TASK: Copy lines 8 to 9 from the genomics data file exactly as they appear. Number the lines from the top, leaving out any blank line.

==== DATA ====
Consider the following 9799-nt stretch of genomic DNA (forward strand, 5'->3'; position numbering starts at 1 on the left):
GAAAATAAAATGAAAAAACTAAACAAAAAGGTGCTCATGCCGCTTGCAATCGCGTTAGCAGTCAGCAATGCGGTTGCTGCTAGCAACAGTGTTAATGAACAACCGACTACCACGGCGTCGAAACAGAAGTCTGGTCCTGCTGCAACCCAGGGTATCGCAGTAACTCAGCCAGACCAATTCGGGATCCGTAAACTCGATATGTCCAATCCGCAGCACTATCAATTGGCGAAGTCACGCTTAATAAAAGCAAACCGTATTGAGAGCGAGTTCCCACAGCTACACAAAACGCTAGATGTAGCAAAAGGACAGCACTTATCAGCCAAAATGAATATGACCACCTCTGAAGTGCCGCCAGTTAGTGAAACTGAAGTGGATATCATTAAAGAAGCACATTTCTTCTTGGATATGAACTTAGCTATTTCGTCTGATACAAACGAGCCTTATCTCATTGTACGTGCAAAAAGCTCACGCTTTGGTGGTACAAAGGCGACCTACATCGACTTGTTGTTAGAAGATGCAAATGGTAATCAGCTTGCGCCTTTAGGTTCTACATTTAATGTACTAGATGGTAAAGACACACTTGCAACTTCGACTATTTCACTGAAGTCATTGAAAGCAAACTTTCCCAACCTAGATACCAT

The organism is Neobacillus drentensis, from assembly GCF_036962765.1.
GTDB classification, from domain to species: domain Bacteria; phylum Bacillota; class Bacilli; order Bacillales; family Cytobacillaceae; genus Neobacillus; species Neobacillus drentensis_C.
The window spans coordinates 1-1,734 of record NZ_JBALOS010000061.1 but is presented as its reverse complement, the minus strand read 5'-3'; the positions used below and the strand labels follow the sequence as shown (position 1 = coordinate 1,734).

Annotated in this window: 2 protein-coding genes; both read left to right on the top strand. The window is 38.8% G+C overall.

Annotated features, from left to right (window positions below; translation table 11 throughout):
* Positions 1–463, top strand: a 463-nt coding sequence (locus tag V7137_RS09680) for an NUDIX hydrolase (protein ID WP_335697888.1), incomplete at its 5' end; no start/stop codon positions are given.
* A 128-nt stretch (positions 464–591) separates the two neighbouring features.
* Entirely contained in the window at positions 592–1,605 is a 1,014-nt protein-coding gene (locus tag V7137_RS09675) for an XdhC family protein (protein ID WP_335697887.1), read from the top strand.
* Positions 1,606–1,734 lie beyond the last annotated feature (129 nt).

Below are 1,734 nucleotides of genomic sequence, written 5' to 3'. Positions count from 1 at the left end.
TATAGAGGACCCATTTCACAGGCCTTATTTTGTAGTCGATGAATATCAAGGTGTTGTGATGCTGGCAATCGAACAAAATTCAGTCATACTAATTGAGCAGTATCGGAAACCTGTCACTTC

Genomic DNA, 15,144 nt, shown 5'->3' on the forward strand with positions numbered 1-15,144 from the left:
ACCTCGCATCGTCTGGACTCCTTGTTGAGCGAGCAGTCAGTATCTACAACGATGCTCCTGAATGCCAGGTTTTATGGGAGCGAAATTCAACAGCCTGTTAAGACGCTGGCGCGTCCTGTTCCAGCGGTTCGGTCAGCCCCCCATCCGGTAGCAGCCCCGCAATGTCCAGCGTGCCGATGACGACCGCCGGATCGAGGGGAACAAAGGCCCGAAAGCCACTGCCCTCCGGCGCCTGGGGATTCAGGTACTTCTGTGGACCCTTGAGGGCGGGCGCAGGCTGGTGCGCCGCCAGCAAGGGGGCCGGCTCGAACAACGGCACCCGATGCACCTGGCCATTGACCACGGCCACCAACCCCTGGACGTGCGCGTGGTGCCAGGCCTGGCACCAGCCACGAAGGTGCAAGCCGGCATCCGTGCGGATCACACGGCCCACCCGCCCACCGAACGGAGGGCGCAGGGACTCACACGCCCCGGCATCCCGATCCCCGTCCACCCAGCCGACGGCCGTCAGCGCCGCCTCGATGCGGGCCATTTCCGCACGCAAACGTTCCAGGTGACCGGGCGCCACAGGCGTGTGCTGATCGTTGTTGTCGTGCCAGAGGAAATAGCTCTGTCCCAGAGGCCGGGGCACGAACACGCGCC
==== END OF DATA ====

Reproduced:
* Positions 1–463, top strand: a 463-nt coding sequence (locus tag V7137_RS09680) for an NUDIX hydrolase (protein ID WP_335697888.1), incomplete at its 5' end; no start/stop codon positions are given.
* A 128-nt stretch (positions 464–591) separates the two neighbouring features.